leadership dot #3375: revisit

The tagline for Patriot Day is We Will Never Forget, and if you are of a certain age, you remember exactly where you were when the Trade Towers were attacked. But 70 million Americans have no firsthand experience to remember. It’s hard for me to believe that 9-11 was 20 years ago or that students in college were born after it happened.

Today is an important reminder that we need to revisit the seminal events in our personal, organizational or national history. People from more recent generations (or employment status or family ties) need to hear the stories from those who can tell them. We need to bring to the forefront the memory of the experiences that shape us, and 9-11 certainly is one of those.

The United States has designated September 11 as Patriot Day as a reminder to pause and remember that tragic day. In between all your usual business, take a moment not only to reflect but to share your memories with someone who doesn’t have their own. The history books can’t help others feel the emotions, but you can.

leadership dot #3363: dirty work

What a week. Between Covid, Afghanistan, and now Hurricane Ida I think of all the people who are risking their lives to provide us with health, protection, or even news. The armed forces, health care professionals, weather reporters, FEMA staff, or front-line rescuers — we expect them to be there when we walk into a hospital, dial 911, or tune into emergency reports, without always considering their sacrifices to do so. Moments after Ida made landfall I was seeing pictures, but someone had to be in close proximity to the 150 mph winds to take and share them. In order for Louisiana staff to be at the hospital to serve patients, they had to allow their families to ride out the storm without them.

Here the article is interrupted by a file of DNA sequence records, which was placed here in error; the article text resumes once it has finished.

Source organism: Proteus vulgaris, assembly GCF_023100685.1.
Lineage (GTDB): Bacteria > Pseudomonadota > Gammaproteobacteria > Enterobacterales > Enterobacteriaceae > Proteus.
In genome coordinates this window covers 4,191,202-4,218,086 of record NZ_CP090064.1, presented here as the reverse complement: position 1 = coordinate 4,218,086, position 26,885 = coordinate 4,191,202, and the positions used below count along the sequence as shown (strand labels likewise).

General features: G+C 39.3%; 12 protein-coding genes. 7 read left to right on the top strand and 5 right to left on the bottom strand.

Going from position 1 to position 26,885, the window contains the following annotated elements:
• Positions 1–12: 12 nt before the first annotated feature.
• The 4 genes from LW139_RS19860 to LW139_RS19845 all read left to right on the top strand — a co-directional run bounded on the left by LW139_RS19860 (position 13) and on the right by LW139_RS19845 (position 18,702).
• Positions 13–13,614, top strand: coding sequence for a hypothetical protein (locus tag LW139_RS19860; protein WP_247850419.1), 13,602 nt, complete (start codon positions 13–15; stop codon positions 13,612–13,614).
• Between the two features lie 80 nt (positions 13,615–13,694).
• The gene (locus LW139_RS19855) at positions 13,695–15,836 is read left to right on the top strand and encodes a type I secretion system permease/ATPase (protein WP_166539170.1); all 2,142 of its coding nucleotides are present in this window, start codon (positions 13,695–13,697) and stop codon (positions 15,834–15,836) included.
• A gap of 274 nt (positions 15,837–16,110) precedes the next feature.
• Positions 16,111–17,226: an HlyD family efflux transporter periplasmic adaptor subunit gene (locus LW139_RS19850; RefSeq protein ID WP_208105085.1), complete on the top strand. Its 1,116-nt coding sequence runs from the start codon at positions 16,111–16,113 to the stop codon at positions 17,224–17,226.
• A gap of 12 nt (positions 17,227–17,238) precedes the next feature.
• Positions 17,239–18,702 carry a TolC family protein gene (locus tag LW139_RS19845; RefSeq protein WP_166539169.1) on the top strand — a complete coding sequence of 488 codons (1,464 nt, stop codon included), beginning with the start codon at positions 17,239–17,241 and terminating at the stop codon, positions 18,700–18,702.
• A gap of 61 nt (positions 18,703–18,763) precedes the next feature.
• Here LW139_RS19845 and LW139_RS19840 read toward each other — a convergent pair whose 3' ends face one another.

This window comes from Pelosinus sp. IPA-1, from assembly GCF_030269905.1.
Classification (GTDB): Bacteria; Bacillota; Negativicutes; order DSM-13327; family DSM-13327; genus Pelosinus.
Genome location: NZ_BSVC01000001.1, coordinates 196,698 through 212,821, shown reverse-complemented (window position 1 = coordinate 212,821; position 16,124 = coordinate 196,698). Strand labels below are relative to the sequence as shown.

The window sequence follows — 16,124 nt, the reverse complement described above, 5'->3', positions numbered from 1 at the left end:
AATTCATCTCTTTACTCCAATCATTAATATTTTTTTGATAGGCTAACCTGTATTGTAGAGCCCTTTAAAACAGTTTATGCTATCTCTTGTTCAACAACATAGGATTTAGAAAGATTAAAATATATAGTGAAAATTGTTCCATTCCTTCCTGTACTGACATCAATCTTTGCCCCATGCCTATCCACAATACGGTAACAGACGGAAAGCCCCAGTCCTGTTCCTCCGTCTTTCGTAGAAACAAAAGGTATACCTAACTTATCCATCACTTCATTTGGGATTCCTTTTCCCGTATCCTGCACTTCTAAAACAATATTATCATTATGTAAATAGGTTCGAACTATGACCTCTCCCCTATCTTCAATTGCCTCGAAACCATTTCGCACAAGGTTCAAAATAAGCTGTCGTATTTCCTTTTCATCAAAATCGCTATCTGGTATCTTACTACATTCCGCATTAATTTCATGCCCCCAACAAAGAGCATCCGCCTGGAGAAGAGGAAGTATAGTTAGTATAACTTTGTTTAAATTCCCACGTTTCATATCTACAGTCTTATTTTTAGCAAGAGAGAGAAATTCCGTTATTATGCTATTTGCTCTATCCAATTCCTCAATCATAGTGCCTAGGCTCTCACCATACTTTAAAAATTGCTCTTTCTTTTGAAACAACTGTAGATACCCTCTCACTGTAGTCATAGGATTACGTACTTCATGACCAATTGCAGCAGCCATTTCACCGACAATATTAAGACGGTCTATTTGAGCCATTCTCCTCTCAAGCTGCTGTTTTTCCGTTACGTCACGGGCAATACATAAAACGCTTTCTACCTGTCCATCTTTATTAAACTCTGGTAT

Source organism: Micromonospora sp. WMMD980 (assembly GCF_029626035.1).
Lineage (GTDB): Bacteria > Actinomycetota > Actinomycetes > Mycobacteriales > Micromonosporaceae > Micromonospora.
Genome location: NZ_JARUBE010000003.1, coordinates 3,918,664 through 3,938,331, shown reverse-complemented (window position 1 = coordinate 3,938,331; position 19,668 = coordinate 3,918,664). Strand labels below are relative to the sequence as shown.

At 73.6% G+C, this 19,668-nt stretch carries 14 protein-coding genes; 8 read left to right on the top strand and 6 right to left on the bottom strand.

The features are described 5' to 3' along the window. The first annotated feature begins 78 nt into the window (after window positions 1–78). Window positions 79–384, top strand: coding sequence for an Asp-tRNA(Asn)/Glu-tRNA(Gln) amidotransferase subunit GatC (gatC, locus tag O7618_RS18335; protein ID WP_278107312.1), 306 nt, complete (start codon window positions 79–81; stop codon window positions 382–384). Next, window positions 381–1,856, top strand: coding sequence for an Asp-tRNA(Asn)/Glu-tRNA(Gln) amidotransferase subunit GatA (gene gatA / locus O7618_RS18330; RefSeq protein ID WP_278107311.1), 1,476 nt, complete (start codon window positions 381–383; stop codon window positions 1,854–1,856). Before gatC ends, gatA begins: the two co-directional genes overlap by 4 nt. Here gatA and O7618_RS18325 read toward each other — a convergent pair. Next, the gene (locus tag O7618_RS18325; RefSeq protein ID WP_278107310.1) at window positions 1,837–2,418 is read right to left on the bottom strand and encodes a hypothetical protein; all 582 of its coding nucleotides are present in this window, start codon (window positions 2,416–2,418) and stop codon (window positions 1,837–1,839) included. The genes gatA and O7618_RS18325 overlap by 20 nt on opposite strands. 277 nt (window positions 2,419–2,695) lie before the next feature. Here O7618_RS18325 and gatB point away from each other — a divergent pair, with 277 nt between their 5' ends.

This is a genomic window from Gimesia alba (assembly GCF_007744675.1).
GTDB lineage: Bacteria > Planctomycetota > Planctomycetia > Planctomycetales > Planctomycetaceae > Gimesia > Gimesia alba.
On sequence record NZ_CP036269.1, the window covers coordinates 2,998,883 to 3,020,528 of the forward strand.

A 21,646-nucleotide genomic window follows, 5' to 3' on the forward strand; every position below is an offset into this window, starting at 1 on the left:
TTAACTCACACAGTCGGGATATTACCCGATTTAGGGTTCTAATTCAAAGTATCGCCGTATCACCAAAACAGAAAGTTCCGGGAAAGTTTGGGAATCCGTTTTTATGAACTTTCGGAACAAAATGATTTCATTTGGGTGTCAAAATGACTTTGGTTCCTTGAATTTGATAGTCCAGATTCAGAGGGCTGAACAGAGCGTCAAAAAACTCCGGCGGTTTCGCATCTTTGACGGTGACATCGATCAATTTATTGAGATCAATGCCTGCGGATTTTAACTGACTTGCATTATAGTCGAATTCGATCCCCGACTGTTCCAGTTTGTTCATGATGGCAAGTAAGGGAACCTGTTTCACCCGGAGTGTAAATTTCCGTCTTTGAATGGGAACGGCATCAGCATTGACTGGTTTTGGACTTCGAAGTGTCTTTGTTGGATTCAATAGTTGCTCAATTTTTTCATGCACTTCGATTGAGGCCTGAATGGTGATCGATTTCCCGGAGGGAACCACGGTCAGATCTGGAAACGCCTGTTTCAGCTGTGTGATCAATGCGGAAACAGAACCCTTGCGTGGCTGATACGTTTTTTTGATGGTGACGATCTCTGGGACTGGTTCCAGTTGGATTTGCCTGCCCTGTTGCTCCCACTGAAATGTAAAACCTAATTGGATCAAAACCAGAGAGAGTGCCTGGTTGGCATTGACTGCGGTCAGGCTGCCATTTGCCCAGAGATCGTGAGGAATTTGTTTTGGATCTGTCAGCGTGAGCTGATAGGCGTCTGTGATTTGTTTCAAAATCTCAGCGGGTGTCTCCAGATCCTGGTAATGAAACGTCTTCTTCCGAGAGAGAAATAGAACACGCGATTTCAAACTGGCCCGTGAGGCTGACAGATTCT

Even ordinary circumstances require people to work in risky or undesirable positions. In his book Dirty Work, author Eyal Press highlights prison employees, laborers in chicken slaughterhouses and processing plants, and drone warriors who all fall into the “dirty work” category. For the most part, we never think about any of these positions or what could be done to make the conditions more tolerable for those who hold them, yet we expect people to work in those roles.

As you start the week, take a moment to reflect on the many layers of people you unknowingly rely on to keep your community functioning in the way to which you have become accustomed. Someone is keeping the power on, the cows milked, the grocery stores stocked and the schools open. People are walking into dangerous situations to keep terrorists at bay, fires under control, and jails locked down.

If you think it is difficult to find employees for a retail operation or in the hospitality industry, consider what it takes to recruit and retain quality staff in the undesirable roles — yet we all need people to be there. Raise your awareness, appreciation, and advocacy to create safe and sane working conditions for all.

leadership dot #3343: tags

I spent about two hours searching for the tags that fell off my dog’s collar. We retraced all the places she had been in the past day, tore apart the beds, couch and crate, and posted on the neighborhood Facebook page for others to be on the lookout.

As I considered why I was distraught about this, I realized it was because her tags are truly the only thing that is exclusively hers. The next dog will take up residence in “her” crate, play with the same toys, and even repurpose her collar. But the tags — they are Iris’. So we looked, and re-looked, and scoured the yard — before I remembered that had she escaped from the fence for about a minute when the neighbor’s dog came over — and sure enough, the tags were on the neighbor’s hill where she rolled while reveling in her freedom. Relief!

The episode was a reminder to me to be clear about the “why” behind your actions. I was not searching for functional reasons — I could easily have the ID replaced and she certainly doesn’t need the collection of rabies tags that are too worn down to even be legible. The hunt wasn’t about financial reasons either as it would only require a modest sum to get a new tag. No, I looked purely for sentimental purposes; to have “her something” when she’s gone. It explains why it consumed me for the better part of the morning and why I wouldn’t stop looking even when all logical places were thoroughly exhausted.

Understanding the motivation behind actions — yours or others — can go a long way in making sense out of the behaviors that result. Tag those emotions, and then act accordingly.